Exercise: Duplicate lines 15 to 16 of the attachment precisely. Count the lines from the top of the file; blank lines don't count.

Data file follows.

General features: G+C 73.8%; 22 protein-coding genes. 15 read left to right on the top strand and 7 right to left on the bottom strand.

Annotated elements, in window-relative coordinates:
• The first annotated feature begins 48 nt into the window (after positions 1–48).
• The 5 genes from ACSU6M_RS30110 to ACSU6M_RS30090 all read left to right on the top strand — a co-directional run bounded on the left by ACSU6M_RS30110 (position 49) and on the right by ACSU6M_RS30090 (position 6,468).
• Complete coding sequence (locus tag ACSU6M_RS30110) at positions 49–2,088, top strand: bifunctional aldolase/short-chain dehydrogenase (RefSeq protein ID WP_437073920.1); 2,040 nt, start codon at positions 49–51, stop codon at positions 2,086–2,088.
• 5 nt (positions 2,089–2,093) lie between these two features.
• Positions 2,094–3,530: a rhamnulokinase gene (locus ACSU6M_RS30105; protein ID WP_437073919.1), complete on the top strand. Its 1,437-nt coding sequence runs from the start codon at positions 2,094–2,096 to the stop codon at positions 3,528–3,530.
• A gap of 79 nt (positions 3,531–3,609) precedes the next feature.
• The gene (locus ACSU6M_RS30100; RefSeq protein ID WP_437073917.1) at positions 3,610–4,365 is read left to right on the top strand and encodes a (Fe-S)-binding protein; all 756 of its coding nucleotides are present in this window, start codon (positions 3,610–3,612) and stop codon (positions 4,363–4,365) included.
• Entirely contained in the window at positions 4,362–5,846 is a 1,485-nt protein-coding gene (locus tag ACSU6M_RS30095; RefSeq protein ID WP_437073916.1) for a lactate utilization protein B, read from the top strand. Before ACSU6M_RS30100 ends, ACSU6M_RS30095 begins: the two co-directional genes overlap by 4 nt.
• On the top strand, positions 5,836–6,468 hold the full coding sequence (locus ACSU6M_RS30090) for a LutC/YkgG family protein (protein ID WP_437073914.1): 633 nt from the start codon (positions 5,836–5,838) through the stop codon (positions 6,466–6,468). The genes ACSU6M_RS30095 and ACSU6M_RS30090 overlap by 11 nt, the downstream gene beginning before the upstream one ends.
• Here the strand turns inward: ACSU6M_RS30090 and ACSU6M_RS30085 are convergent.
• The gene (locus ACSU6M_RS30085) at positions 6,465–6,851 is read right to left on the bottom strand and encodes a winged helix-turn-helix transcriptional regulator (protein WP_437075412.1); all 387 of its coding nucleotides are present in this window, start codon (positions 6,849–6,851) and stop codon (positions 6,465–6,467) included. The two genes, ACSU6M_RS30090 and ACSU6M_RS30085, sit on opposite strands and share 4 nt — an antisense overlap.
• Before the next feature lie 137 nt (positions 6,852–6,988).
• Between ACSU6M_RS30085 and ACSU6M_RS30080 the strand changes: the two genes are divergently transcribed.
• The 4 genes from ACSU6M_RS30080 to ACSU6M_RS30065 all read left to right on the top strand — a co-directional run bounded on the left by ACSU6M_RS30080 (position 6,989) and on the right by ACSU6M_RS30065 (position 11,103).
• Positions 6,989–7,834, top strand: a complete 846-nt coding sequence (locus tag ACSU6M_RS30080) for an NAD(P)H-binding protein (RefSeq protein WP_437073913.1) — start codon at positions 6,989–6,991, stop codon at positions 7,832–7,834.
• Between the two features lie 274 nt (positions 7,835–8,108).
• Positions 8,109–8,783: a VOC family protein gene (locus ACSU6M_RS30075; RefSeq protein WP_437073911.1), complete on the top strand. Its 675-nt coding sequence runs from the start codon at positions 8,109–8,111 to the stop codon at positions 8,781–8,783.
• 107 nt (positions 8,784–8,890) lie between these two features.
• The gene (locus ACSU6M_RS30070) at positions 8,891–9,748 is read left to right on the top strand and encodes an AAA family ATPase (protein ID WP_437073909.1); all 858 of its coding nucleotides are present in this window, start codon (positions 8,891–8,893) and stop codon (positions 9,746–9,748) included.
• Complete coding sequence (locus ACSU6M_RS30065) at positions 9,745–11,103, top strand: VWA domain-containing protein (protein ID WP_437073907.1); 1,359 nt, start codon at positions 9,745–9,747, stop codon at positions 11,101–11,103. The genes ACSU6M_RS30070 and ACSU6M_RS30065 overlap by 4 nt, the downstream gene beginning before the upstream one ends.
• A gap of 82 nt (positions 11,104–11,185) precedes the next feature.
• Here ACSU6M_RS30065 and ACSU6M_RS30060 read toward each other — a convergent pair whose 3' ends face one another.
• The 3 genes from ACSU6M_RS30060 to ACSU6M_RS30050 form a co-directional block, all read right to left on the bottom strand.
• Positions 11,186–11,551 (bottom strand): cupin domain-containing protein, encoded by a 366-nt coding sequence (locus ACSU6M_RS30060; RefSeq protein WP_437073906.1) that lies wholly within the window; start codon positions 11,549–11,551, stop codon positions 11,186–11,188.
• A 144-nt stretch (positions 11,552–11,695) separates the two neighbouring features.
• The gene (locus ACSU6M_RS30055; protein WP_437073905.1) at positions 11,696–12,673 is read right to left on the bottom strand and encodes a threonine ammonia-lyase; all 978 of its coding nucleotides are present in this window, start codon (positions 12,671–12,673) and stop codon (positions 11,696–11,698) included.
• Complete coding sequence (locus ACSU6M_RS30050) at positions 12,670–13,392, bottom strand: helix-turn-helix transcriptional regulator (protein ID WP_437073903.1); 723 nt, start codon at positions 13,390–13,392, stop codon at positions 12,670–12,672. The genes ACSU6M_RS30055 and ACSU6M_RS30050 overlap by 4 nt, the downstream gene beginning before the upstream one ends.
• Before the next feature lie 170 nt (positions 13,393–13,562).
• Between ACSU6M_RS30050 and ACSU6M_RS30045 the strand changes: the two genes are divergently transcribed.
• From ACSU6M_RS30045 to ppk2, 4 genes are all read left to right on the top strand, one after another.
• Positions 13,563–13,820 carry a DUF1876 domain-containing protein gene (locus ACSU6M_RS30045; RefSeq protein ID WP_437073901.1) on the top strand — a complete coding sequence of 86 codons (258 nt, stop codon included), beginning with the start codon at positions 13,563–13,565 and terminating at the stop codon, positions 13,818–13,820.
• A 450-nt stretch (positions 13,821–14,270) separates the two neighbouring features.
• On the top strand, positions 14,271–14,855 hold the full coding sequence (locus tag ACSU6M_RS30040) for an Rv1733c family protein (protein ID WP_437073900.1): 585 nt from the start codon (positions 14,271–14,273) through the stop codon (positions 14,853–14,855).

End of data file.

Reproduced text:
• Between ACSU6M_RS30085 and ACSU6M_RS30080 the strand changes: the two genes are divergently transcribed.
• The 4 genes from ACSU6M_RS30080 to ACSU6M_RS30065 all read left to right on the top strand — a co-directional run bounded on the left by ACSU6M_RS30080 (position 6,989) and on the right by ACSU6M_RS30065 (position 11,103).